Last Updated on February 6, 2020
The University of Prince Edward Island is increasing its international student recruitment efforts following significant success in growing its cohort from overseas.
With numbers of Canadian-born undergraduates dropping off in recent years, the school now relies on students from abroad to drive growth in enrollment numbers.
The latest figures from 2015 show 17 per cent of the overall student population is from overseas – or 748 out of total enrollment of 4,317.
UPEI has the fastest growing international student population across the whole of Canada, according to the Canadian Bureau of International Education.
Now it will boost recruitment efforts in key international markets, and take steps to better integrate new international students when they arrive.
What UPEI Intends To Attract and Keep International Students
- Targeted advertising in international markets.
- Participation in international education fairs.
- Helping foreign studies improve language and study skills.
- Creating new international student liaison position to assist students during their study and help them integrate into PEI’s workforce after graduation.
The policy was boosted by the recent move to make it easier for former international students to remain in Canada and begin their working lives after graduation.
Changes to the Express Entry System, due to take effect on November 19, 2016, will see 30 points awarded for those with a three-year degree, master’s, professional degree or doctorate from a Canadian university and for which most of the studies were completed in Canada.
Candidates completing a one or two-year course will get 15 extra points.
Source: University of Prince Edward Island
The move is likely to jump international graduates up the queue in the Express Entry Pool. Immigration Minister John McCallum has gone on record as saying he believes international graduates are the blue-chip pool of new immigrants, given their knowledge of Canadian life, language skills and recognized qualifications.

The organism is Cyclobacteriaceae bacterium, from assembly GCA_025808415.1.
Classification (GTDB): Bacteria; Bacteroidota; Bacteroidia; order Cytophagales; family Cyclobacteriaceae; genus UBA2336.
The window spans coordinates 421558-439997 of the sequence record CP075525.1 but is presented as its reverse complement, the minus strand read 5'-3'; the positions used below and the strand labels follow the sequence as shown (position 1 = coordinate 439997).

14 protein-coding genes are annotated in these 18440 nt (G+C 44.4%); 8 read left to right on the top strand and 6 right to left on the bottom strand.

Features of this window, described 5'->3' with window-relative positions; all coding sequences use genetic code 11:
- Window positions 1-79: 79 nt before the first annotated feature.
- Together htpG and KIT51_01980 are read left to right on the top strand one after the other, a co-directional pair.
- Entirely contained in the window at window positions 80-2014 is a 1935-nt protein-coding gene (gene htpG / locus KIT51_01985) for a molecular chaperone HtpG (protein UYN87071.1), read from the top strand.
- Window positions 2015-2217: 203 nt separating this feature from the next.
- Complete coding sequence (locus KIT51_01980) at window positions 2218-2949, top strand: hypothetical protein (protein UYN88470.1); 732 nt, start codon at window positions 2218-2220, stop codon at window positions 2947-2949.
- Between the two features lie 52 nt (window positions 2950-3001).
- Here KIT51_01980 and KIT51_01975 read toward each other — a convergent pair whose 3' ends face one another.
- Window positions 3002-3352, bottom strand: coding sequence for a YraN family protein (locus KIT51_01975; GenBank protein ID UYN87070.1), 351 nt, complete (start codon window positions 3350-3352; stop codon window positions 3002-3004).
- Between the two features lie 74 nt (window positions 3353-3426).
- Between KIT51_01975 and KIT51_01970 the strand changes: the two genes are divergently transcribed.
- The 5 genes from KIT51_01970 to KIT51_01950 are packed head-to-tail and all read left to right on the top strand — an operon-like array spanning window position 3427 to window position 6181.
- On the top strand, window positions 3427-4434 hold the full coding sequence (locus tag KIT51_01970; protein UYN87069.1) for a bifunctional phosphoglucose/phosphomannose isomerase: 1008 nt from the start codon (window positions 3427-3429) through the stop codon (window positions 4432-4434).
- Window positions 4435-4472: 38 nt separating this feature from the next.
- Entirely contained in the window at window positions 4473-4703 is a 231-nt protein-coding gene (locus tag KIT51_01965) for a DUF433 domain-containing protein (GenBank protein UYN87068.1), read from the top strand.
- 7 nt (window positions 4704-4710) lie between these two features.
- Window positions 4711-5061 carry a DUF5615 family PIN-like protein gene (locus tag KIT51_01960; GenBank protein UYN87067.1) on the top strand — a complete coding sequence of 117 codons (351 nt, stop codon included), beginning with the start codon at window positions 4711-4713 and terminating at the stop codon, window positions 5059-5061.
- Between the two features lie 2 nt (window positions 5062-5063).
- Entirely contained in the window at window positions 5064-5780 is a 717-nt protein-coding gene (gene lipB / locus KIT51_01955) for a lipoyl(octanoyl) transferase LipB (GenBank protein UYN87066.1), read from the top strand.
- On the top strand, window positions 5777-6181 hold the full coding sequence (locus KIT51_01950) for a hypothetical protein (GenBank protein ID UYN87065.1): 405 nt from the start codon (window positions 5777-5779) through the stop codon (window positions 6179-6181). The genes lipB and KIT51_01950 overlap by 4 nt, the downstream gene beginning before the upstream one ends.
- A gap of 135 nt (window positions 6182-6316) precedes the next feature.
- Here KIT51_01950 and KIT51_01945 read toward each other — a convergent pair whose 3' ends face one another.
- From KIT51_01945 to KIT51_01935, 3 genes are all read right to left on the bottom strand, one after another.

The federal government is committing nearly $500,000 to help fund the UPEI initiative as part of the Atlantic Canada Opportunities Agency, while a further $50,000 will be provided by the PEI provincial government.
Prince Edward Island is leading the rest of Atlantic Canada in turning around its aging population.
Canada’s smallest province boosted its population of under 45-year-olds to 76,516 in 2016, greater than 2013 levels and significantly more than 2015 numbers.
It is one of only two Atlantic provinces (the other being Nova Scotia), to have a greater 2016 population of under-45s than 2015, as immigration policies aimed at countering its aging population and shrinking labour force start to take hold.
Atlantic Canada’s provincial premiers and the federal government jointly announced an initiative to welcome 2,000 more skilled immigrants under their Provincial Nominee Programs from 2017.
The move will see an almost 50 per cent rise in the number of candidates welcomed to New Brunswick, Prince Edward Island, Nova Scotia and Newfoundland & Labrador.
Those numbers could increase in 2018 and 2019 if the expansion is viewed as a success.
The new immigrants are expected to be chosen based on the skills required by the respective provinces.
It is part of a new Atlantic Growth Strategy, aimed at boosting the economy in eastern Canada in five priority areas:
- Skilled workforce and immigration
- Clean growth and climate change
- Trade and investment
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